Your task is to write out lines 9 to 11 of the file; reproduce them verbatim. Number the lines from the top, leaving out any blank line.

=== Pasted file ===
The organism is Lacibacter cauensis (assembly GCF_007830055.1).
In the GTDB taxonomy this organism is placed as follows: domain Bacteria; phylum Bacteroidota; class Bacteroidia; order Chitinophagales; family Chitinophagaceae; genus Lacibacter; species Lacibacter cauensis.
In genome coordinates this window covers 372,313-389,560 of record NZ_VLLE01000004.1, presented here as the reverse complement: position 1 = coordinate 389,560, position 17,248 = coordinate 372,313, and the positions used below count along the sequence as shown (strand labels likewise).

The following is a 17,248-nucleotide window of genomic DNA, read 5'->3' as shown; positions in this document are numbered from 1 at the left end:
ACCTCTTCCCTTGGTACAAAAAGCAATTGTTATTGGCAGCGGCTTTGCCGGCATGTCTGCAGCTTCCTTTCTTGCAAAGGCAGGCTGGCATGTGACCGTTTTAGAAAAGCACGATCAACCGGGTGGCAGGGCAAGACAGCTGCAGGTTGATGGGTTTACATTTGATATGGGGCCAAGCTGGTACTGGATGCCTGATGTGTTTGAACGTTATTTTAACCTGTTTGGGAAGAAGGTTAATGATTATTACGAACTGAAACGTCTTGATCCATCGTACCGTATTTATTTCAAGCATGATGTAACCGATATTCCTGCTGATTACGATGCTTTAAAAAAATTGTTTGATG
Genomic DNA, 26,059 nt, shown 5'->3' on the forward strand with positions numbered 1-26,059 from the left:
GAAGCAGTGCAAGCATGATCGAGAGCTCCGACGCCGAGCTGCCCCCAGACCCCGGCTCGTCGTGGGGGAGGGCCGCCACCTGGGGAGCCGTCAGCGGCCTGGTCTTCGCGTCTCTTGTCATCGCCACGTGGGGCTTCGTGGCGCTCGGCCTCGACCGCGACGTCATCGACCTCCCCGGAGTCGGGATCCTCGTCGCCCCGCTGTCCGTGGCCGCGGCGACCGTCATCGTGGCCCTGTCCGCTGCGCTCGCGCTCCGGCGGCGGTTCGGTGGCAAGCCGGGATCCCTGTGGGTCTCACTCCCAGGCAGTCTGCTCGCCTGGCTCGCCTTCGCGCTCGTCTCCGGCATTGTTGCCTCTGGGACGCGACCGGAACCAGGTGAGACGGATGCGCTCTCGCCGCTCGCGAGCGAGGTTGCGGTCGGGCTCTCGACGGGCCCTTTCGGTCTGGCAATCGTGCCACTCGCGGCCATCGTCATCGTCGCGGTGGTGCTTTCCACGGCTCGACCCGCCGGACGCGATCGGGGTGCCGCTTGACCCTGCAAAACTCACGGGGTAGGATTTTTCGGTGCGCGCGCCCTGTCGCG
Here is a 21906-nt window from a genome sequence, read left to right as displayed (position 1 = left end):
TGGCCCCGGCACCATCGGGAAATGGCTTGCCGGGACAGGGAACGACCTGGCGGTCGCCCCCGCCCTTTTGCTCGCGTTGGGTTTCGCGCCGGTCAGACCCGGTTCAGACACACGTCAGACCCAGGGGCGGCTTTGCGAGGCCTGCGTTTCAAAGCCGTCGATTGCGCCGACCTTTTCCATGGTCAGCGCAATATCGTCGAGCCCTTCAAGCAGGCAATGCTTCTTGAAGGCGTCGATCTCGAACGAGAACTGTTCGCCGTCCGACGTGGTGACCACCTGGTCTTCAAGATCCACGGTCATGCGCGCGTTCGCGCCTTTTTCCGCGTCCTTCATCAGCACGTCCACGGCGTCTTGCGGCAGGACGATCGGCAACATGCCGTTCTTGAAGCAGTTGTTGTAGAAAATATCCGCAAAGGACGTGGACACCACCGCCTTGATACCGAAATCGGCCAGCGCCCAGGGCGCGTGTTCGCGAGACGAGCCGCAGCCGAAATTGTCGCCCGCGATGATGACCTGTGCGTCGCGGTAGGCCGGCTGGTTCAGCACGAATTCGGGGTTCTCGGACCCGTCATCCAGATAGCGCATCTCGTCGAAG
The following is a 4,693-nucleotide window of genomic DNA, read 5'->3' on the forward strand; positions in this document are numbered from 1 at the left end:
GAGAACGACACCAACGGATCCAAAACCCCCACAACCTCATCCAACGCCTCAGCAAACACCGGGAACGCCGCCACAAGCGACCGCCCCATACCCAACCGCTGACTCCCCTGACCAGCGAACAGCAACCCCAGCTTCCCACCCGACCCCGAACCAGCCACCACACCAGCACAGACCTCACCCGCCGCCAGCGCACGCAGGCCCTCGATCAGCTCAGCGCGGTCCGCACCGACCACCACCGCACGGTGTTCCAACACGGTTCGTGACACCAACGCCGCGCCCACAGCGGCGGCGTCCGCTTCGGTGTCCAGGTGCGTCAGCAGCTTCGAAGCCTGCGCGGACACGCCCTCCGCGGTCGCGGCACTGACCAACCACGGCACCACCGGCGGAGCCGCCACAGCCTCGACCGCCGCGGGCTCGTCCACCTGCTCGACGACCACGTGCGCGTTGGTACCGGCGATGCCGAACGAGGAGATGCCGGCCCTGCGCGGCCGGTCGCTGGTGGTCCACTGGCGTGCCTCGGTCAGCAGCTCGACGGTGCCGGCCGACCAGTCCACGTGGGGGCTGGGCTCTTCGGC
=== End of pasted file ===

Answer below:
TGGCCCCGGCACCATCGGGAAATGGCTTGCCGGGACAGGGAACGACCTGGCGGTCGCCCCCGCCCTTTTGCTCGCGTTGGGTTTCGCGCCGGTCAGACCCGGTTCAGACACACGTCAGACCCAGGGGCGGCTTTGCGAGGCCTGCGTTTCAAAGCCGTCGATTGCGCCGACCTTTTCCATGGTCAGCGCAATATCGTCGAGCCCTTCAAGCAGGCAATGCTTCTTGAAGGCGTCGATCTCGAACGAGAACTGTTCGCCGTCCGACGTGGTGACCACCTGGTCTTCAAGATCCACGGTCATGCGCGCGTTCGCGCCTTTTTCCGCGTCCTTCATCAGCACGTCCACGGCGTCTTGCGGCAGGACGATCGGCAACATGCCGTTCTTGAAGCAGTTGTTGTAGAAAATATCCGCAAAGGACGTGGACACCACCGCCTTGATACCGAAATCGGCCAGCGCCCAGGGCGCGTGTTCGCGAGACGAGCCGCAGCCGAAATTGTCGCCCGCGATGATGACCTGTGCGTCGCGGTAGGCCGGCTGGTTCAGCACGAATTCGGGGTTCTCGGACCCGTCATCCAGATAGCGCATCTCGTCGAAG
The following is a 4,693-nucleotide window of genomic DNA, read 5'->3' on the forward strand; positions in this document are numbered from 1 at the left end:
GAGAACGACACCAACGGATCCAAAACCCCCACAACCTCATCCAACGCCTCAGCAAACACCGGGAACGCCGCCACAAGCGACCGCCCCATACCCAACCGCTGACTCCCCTGACCAGCGAACAGCAACCCCAGCTTCCCACCCGACCCCGAACCAGCCACCACACCAGCACAGACCTCACCCGCCGCCAGCGCACGCAGGCCCTCGATCAGCTCAGCGCGGTCCGCACCGACCACCACCGCACGGTGTTCCAACACGGTTCGTGACACCAACGCCGCGCCCACAGCGGCGGCGTCCGCTTCGGTGTCCAGGTGCGTCAGCAGCTTCGAAGCCTGCGCGGACACGCCCTCCGCGGTCGCGGCACTGACCAACCACGGCACCACCGGCGGAGCCGCCACAGCCTCGACCGCCGCGGGCTCGTCCACCTGCTCGACGACCACGTGCGCGTTGGTACCGGCGATGCCGAACGAGGAGATGCCGGCCCTGCGCGGCCGGTCGCTGGTGGTCCACTGGCGTGCCTCGGTCAGCAGCTCGACGGTGCCGGCCGACCAGTCCACGTGGGGGCTGGGCTCTTCGGC